When you invest, you want to know you’re making the right decisions with your money. No stock market investment is completely risk free, but there are simple things you can do to maximise your returns. Could timing your investments be one of them?
Investing at the wrong point can leave you on the back foot from the very start – which can weaken even the hardest of investor resolve. Many investors try and time the market to buy investments when the price has fallen and sell when they have risen, pocketing the profit.
Against an investment industry that is often criticised for its complexity, it can sometimes feel like you need a complex investment strategy to maximise your returns. Yet, timing the market is notoriously difficult and can lead to many a sleepless night.
Time is your friend on the stock market
Many investors are looking for something complicated to give them the edge on the stock market, when time is one of the only things you really need in your arsenal. The longer you have to invest, the more risk you can take with your investments.
Risk is one of the most misunderstood concepts of the financial markets. After all, it’s the dynamic between risk and return that allows investors to hunt for bigger returns than those offered by cash savings accounts. The more risk you can take, the larger your scope for returns – but also the further your investments can fall.
Your time horizon influences your strategy – where short-term investing can mean anything from a couple of hours to a year, long-term investing can be anything from five years onwards.
Where a short-term trader will need to know the best times to buy and sell on the stock market – Mondays are the best days to buy and Fridays the best to sell, by the way – a long-term investor focuses on the long-term value of their investments and economic/market trends.
When you’re investing for the long-term, the short-term fluctuations of an asset’s price won’t matter as much. As long as the underlying fundamentals are positive, you won’t remember that could have saved a couple of pence by investing in the morning when it comes to your retirement in 30 years.
This way you only invest or sell when the economic backdrop shifts, when the fundamentals change or the investment becomes overvalued.
Managing your family’s investments shouldn’t keep you up at night. Many savers are put off trying to offset the impact of inflation by investing their money because they feel they are too busy or don’t know enough.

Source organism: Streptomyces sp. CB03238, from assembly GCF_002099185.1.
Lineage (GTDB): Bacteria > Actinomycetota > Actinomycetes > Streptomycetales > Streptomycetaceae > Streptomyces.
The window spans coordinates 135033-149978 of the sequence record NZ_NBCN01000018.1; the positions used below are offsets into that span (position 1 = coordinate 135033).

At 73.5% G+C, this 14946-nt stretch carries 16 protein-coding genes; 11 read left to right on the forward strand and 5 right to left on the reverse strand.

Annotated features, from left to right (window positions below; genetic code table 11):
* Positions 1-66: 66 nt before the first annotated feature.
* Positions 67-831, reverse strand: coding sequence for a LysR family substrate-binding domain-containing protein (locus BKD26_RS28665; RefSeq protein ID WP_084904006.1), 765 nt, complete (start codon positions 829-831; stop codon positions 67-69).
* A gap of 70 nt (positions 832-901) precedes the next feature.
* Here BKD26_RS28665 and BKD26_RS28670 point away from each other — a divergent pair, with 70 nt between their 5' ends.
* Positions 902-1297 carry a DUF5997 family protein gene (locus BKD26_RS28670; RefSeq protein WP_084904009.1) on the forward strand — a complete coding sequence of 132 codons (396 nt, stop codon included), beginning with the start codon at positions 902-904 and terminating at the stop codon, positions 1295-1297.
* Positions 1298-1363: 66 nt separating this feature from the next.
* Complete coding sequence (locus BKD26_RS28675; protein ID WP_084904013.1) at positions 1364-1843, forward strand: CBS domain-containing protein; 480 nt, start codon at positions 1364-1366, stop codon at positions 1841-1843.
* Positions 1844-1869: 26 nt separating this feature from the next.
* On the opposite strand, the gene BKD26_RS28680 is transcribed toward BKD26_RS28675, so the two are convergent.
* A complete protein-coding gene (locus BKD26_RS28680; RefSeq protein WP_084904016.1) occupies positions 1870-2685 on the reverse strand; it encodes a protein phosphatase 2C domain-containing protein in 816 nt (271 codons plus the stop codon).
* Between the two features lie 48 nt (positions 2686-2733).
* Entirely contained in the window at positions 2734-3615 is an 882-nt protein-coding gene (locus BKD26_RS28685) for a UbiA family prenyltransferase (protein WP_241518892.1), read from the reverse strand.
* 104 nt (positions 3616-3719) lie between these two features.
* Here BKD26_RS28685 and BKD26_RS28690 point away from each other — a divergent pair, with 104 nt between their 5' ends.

Everyone should have the confidence to make their money work harder for them and achieve financial security.
How pound cost averaging can help maximise your returns
Instead of spending hours agonising over when you’re going to invest your money, you can maximise your returns through pound cost averaging.
By investing a little and often rather than a lump-sum, investors hope to smooth out fluctuations in an asset’s price over time. In theory an investor is able to buy units more cheaply on average and can be particularly beneficial during turbulence and uncertainty.
It also means you can tune out the noise and avoid making any knee-jerk reactions that could leave you worse off in the long-term. Impulse investing is one of the worst investing habits to have.
Pound cost averaging can also help investors establish a disciplined and regular investment habit, taking away the worry of finding the right time to invest. In doing this, you take the emotion and speculation out of the investment process and focus on the long-term fundamentals of your investments.
Of course, if you spread out your payments of an investment in a rising market, you risk paying more for your investments than you would if you invested a lump-sum.
You can’t escape risk, especially if you want to protect your money from the impact of inflation and grow it for the future. What you can do is manage the risk in your portfolio to ensure you’re in the best position to maximise your returns.
Instead of making time your enemy by worrying about when you should buy or sell your investment, think of time as your friend and look to average the cost of your investments over time. That way, you can look to maximise your returns whilst focusing on the important things in life.